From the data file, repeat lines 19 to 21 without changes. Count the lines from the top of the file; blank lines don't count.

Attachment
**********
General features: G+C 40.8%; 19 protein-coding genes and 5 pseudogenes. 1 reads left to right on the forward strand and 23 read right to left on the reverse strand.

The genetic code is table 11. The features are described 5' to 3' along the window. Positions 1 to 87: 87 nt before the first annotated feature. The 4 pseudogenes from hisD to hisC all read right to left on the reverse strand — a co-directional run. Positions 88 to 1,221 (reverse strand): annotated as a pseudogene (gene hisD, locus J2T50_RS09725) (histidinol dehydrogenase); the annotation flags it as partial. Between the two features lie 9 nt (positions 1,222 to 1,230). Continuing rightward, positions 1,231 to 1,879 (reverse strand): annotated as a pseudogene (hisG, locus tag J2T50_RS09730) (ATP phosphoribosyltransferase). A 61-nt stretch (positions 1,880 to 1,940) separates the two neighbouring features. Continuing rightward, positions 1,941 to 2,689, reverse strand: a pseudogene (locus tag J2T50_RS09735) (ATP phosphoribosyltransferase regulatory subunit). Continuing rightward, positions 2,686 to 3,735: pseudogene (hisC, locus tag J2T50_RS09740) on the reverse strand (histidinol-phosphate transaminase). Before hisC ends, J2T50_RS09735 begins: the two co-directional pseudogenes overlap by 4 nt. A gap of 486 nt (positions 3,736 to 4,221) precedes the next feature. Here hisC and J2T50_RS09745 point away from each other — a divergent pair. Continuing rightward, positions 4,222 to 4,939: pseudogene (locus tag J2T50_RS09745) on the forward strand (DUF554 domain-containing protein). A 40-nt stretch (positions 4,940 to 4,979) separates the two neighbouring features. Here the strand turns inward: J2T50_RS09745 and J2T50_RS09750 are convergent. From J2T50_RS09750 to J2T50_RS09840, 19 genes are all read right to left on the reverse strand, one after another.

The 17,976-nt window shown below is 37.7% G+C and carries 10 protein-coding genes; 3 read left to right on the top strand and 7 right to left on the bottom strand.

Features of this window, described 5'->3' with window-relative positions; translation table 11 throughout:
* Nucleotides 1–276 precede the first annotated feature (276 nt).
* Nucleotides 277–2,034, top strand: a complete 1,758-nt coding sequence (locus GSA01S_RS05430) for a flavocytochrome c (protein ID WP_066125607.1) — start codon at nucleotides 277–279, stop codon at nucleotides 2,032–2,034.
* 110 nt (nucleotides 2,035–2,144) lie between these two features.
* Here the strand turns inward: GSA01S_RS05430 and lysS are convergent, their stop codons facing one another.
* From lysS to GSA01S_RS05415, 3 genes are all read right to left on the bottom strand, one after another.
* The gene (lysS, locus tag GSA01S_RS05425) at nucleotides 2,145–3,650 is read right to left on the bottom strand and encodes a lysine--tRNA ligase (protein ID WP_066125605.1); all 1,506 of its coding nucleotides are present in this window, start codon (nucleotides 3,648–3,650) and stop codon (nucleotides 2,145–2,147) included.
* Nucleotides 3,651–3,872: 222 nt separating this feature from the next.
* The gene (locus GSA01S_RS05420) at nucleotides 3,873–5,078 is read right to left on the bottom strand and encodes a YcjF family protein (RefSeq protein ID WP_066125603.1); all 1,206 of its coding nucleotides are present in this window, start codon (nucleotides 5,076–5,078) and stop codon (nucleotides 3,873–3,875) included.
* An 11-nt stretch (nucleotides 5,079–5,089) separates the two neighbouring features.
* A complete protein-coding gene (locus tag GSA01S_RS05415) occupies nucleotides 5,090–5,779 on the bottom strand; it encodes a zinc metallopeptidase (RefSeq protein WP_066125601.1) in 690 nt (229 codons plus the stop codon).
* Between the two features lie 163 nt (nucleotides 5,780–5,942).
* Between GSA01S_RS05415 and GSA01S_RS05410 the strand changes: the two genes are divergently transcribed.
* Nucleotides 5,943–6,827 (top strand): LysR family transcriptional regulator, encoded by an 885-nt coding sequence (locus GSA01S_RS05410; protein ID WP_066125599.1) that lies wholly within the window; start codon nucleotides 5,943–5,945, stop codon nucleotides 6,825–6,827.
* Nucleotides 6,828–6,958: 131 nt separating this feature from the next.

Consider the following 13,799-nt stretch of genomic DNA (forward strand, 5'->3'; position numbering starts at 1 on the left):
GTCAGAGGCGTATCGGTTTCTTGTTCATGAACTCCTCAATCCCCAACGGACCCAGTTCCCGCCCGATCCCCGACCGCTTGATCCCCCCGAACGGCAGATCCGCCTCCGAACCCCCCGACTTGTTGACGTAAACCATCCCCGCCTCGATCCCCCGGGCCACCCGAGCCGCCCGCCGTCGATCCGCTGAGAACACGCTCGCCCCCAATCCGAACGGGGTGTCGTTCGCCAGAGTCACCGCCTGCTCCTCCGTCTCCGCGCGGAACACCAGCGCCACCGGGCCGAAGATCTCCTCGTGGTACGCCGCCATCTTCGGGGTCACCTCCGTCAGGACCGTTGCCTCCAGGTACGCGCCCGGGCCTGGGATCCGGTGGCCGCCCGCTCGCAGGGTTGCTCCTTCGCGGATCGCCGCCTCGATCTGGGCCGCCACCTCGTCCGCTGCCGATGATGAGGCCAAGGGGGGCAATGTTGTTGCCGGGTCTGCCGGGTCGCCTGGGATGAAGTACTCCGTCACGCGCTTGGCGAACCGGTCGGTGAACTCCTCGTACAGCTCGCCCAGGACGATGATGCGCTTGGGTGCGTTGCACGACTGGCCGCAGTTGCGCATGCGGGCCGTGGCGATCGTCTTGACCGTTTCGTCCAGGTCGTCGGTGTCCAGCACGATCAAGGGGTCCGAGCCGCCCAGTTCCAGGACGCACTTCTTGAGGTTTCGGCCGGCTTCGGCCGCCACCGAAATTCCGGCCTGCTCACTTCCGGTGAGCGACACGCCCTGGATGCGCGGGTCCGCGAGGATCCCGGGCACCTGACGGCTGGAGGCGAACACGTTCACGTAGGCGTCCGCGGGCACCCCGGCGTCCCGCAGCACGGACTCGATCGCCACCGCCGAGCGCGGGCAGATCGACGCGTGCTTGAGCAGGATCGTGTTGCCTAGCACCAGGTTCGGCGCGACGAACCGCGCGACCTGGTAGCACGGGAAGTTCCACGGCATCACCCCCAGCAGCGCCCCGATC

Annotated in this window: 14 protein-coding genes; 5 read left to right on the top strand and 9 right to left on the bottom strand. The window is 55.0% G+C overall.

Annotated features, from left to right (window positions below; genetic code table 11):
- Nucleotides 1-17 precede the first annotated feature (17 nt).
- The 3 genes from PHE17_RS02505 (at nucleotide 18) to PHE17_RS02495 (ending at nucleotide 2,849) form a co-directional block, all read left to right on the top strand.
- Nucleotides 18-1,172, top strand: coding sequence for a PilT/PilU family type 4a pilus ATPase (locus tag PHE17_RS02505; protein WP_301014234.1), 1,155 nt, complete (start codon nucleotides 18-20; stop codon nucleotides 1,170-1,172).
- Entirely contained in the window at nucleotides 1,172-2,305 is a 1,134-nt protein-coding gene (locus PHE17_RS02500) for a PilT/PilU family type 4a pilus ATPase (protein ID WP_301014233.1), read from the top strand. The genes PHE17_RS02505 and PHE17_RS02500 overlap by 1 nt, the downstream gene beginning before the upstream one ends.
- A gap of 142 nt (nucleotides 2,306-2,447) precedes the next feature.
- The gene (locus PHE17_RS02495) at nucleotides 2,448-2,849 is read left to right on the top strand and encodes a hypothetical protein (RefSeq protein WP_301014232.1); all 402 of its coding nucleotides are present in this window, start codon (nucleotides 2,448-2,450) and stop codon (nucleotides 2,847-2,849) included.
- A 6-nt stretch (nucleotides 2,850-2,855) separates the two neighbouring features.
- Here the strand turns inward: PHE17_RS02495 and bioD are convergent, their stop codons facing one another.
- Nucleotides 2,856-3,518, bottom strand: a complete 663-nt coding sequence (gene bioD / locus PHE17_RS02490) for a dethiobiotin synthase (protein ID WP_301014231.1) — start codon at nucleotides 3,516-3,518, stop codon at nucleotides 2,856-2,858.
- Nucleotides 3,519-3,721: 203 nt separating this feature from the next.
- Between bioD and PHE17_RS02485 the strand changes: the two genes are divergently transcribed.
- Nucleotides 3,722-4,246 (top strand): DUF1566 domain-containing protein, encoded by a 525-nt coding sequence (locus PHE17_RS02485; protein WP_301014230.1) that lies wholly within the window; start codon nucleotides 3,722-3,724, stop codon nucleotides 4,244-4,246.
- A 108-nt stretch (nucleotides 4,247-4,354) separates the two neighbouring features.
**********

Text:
Consider the following 13,799-nt stretch of genomic DNA (forward strand, 5'->3'; position numbering starts at 1 on the left):
GTCAGAGGCGTATCGGTTTCTTGTTCATGAACTCCTCAATCCCCAACGGACCCAGTTCCCGCCCGATCCCCGACCGCTTGATCCCCCCGAACGGCAGATCCGCCTCCGAACCCCCCGACTTGTTGACGTAAACCATCCCCGCCTCGATCCCCCGGGCCACCCGAGCCGCCCGCCGTCGATCCGCTGAGAACACGCTCGCCCCCAATCCGAACGGGGTGTCGTTCGCCAGAGTCACCGCCTGCTCCTCCGTCTCCGCGCGGAACACCAGCGCCACCGGGCCGAAGATCTCCTCGTGGTACGCCGCCATCTTCGGGGTCACCTCCGTCAGGACCGTTGCCTCCAGGTACGCGCCCGGGCCTGGGATCCGGTGGCCGCCCGCTCGCAGGGTTGCTCCTTCGCGGATCGCCGCCTCGATCTGGGCCGCCACCTCGTCCGCTGCCGATGATGAGGCCAAGGGGGGCAATGTTGTTGCCGGGTCTGCCGGGTCGCCTGGGATGAAGTACTCCGTCACGCGCTTGGCGAACCGGTCGGTGAACTCCTCGTACAGCTCGCCCAGGACGATGATGCGCTTGGGTGCGTTGCACGACTGGCCGCAGTTGCGCATGCGGGCCGTGGCGATCGTCTTGACCGTTTCGTCCAGGTCGTCGGTGTCCAGCACGATCAAGGGGTCCGAGCCGCCCAGTTCCAGGACGCACTTCTTGAGGTTTCGGCCGGCTTCGGCCGCCACCGAAATTCCGGCCTGCTCACTTCCGGTGAGCGACACGCCCTGGATGCGCGGGTCCGCGAGGATCCCGGGCACCTGACGGCTGGAGGCGAACACGTTCACGTAGGCGTCCGCGGGCACCCCGGCGTCCCGCAGCACGGACTCGATCGCCACCGCCGAGCGCGGGCAGATCGACGCGTGCTTGAGCAGGATCGTGTTGCCTAGCACCAGGTTCGGCGCGACGAACCGCGCGACCTGGTAGCACGGGAAGTTCCACGGCATCACCCCCAGCAGCGCCCCGATC

Annotated in this window: 14 protein-coding genes; 5 read left to right on the top strand and 9 right to left on the bottom strand. The window is 55.0% G+C overall.